The alleged crime ringleader, Mr Vialva, then 19, insisted that the young men kill the Bagleys. After Mr. Bernard and another accomplice bought lighter fluid, four of the young men who drove in two cars took the victims to a remote location on the Fort Hood Military Reservation.
Mr Bernard and Terry Brown, then 17, poured lighter liquid into the interior of the car, and Mr Vialva shot the victims with Mr Bernard’s gun, killing Mr Bagley and leaving Ms. Bagley unconscious, the Justice Department said. Mr. Bernard lit the car.
Although the government executed Mr Bernard and Mr Vialva, Mr Brown and another man involved in the crimes have been released from federal prison, and another accomplice is due to be released in 2030, according to a database from the Bureau of Prisons. Any of these three people, aged 15 to 17 at the time of the crime, were not eligible for the death penalty under federal death penalty law.
The Supreme Court later ruled that the death penalty was unconstitutional for anyone under the age of 18 at the time of their crime. Mr Bernard’s supporters argued that the court did not take into account his youthfulness. Death penalty critics have noted that setting 18 as the age at which a defendant can be sentenced to death is arbitrary.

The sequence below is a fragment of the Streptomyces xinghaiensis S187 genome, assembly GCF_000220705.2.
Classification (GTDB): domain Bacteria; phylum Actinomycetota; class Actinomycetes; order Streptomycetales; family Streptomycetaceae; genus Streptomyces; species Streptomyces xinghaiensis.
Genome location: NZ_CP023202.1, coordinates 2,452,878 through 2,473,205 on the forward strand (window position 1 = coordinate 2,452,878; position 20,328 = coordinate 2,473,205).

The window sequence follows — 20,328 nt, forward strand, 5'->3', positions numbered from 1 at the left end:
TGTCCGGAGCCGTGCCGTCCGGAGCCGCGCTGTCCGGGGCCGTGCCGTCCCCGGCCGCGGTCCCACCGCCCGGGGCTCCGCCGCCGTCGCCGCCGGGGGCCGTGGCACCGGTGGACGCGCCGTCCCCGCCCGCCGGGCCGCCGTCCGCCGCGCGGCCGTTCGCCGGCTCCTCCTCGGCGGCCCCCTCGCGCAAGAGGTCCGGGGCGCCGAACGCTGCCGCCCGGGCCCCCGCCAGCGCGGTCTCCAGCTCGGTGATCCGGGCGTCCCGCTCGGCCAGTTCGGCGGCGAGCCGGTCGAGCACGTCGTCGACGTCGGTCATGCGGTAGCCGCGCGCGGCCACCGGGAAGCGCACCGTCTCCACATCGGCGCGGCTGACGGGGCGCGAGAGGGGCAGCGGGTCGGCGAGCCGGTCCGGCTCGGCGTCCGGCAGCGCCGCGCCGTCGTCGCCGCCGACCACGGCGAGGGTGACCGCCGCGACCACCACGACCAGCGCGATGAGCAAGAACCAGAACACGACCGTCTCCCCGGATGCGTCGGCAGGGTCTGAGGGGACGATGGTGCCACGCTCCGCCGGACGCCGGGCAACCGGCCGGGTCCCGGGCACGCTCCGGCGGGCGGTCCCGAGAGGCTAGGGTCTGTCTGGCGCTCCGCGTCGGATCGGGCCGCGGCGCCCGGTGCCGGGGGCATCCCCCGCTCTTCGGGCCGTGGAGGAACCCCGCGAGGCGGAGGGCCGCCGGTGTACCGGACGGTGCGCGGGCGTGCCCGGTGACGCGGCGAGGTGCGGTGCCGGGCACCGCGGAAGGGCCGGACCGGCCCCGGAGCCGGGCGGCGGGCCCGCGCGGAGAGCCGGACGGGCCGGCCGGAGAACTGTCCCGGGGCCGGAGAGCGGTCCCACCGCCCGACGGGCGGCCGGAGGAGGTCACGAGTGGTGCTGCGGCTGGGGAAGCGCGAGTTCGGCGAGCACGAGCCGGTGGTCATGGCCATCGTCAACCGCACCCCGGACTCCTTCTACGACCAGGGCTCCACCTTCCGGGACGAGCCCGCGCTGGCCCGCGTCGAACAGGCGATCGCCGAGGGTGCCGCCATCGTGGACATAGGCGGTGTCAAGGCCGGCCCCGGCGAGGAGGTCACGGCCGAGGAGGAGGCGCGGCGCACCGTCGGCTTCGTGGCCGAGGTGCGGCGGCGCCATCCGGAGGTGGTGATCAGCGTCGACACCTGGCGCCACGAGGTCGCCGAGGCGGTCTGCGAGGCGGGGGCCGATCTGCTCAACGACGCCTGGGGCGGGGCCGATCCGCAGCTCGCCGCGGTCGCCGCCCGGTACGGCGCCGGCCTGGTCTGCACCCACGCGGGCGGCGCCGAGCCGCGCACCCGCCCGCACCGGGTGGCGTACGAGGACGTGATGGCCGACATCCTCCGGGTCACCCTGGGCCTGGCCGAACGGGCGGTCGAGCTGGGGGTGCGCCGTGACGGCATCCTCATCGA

In a statement, two of Mr. Bernard’s lawyers alleged that their client did not kill anyone and several jurors said they had broken the original verdict, along with an appeals attorney on his case who joined in the appeal.
“Brandon’s life was important,” they said, describing his execution as “a stain on the American criminal justice system.”
Despite allegations by his defense that the government suppressed evidence that altered the calculation of Mr. Bernard’s verdict, the courts denied his motion to stay the execution. His lawyers criticized the government’s case, citing testimony indicating that Mr. Bernard held the lowest authority in the gang to which the government claimed he and other accomplices were linked.